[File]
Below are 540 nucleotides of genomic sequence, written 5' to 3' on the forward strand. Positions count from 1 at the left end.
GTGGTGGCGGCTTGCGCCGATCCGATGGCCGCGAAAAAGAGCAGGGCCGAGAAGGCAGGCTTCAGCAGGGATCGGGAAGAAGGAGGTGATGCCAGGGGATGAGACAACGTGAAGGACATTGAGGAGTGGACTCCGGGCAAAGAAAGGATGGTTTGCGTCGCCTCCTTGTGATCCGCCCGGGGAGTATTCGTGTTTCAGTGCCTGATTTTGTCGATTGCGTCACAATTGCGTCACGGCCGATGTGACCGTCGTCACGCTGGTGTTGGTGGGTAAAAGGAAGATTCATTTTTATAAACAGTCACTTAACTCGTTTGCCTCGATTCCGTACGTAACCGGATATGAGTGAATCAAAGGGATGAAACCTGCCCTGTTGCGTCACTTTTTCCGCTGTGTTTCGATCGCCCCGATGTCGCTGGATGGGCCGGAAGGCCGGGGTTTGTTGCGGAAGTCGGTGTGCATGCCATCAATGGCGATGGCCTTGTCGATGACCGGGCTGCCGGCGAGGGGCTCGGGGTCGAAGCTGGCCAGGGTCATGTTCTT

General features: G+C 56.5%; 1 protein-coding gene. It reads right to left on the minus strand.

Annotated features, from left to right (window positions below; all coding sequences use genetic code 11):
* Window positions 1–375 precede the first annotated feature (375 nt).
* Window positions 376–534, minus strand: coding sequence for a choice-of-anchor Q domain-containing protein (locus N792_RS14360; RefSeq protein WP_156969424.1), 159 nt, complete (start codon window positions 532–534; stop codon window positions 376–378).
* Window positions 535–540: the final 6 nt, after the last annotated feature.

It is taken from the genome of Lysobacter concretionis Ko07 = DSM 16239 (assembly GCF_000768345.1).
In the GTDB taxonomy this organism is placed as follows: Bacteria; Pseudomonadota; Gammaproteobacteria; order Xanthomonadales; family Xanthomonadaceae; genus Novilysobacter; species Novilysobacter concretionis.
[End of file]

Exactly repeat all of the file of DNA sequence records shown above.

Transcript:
Below are 540 nucleotides of genomic sequence, written 5' to 3' on the forward strand. Positions count from 1 at the left end.
GTGGTGGCGGCTTGCGCCGATCCGATGGCCGCGAAAAAGAGCAGGGCCGAGAAGGCAGGCTTCAGCAGGGATCGGGAAGAAGGAGGTGATGCCAGGGGATGAGACAACGTGAAGGACATTGAGGAGTGGACTCCGGGCAAAGAAAGGATGGTTTGCGTCGCCTCCTTGTGATCCGCCCGGGGAGTATTCGTGTTTCAGTGCCTGATTTTGTCGATTGCGTCACAATTGCGTCACGGCCGATGTGACCGTCGTCACGCTGGTGTTGGTGGGTAAAAGGAAGATTCATTTTTATAAACAGTCACTTAACTCGTTTGCCTCGATTCCGTACGTAACCGGATATGAGTGAATCAAAGGGATGAAACCTGCCCTGTTGCGTCACTTTTTCCGCTGTGTTTCGATCGCCCCGATGTCGCTGGATGGGCCGGAAGGCCGGGGTTTGTTGCGGAAGTCGGTGTGCATGCCATCAATGGCGATGGCCTTGTCGATGACCGGGCTGCCGGCGAGGGGCTCGGGGTCGAAGCTGGCCAGGGTCATGTTCTT

General features: G+C 56.5%; 1 protein-coding gene. It reads right to left on the minus strand.

Annotated features, from left to right (window positions below; all coding sequences use genetic code 11):
* Window positions 1–375 precede the first annotated feature (375 nt).
* Window positions 376–534, minus strand: coding sequence for a choice-of-anchor Q domain-containing protein (locus N792_RS14360; RefSeq protein WP_156969424.1), 159 nt, complete (start codon window positions 532–534; stop codon window positions 376–378).
* Window positions 535–540: the final 6 nt, after the last annotated feature.

It is taken from the genome of Lysobacter concretionis Ko07 = DSM 16239 (assembly GCF_000768345.1).
In the GTDB taxonomy this organism is placed as follows: Bacteria; Pseudomonadota; Gammaproteobacteria; order Xanthomonadales; family Xanthomonadaceae; genus Novilysobacter; species Novilysobacter concretionis.